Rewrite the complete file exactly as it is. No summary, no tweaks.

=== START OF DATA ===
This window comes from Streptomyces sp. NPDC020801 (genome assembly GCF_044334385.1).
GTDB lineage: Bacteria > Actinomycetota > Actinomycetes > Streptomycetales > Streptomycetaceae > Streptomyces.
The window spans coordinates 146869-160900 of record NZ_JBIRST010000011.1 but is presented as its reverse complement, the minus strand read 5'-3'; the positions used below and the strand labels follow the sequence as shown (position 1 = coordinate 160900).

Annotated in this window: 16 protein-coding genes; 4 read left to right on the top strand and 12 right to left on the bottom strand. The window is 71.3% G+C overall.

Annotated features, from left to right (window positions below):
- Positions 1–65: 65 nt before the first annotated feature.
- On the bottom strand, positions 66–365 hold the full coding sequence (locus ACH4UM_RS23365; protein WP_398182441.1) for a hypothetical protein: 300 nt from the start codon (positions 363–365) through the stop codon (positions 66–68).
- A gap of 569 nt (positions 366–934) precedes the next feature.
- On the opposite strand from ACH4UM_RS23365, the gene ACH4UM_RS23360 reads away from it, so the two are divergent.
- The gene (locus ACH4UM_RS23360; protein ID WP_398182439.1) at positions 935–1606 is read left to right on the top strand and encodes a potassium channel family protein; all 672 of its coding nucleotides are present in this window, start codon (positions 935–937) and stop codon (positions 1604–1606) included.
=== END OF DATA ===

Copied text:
This window comes from Streptomyces sp. NPDC020801 (genome assembly GCF_044334385.1).
GTDB lineage: Bacteria > Actinomycetota > Actinomycetes > Streptomycetales > Streptomycetaceae > Streptomyces.
The window spans coordinates 146869-160900 of record NZ_JBIRST010000011.1 but is presented as its reverse complement, the minus strand read 5'-3'; the positions used below and the strand labels follow the sequence as shown (position 1 = coordinate 160900).

Annotated in this window: 16 protein-coding genes; 4 read left to right on the top strand and 12 right to left on the bottom strand. The window is 71.3% G+C overall.

Annotated features, from left to right (window positions below):
- Positions 1–65: 65 nt before the first annotated feature.
- On the bottom strand, positions 66–365 hold the full coding sequence (locus ACH4UM_RS23365; protein WP_398182441.1) for a hypothetical protein: 300 nt from the start codon (positions 363–365) through the stop codon (positions 66–68).
- A gap of 569 nt (positions 366–934) precedes the next feature.
- On the opposite strand from ACH4UM_RS23365, the gene ACH4UM_RS23360 reads away from it, so the two are divergent.
- The gene (locus ACH4UM_RS23360; protein ID WP_398182439.1) at positions 935–1606 is read left to right on the top strand and encodes a potassium channel family protein; all 672 of its coding nucleotides are present in this window, start codon (positions 935–937) and stop codon (positions 1604–1606) included.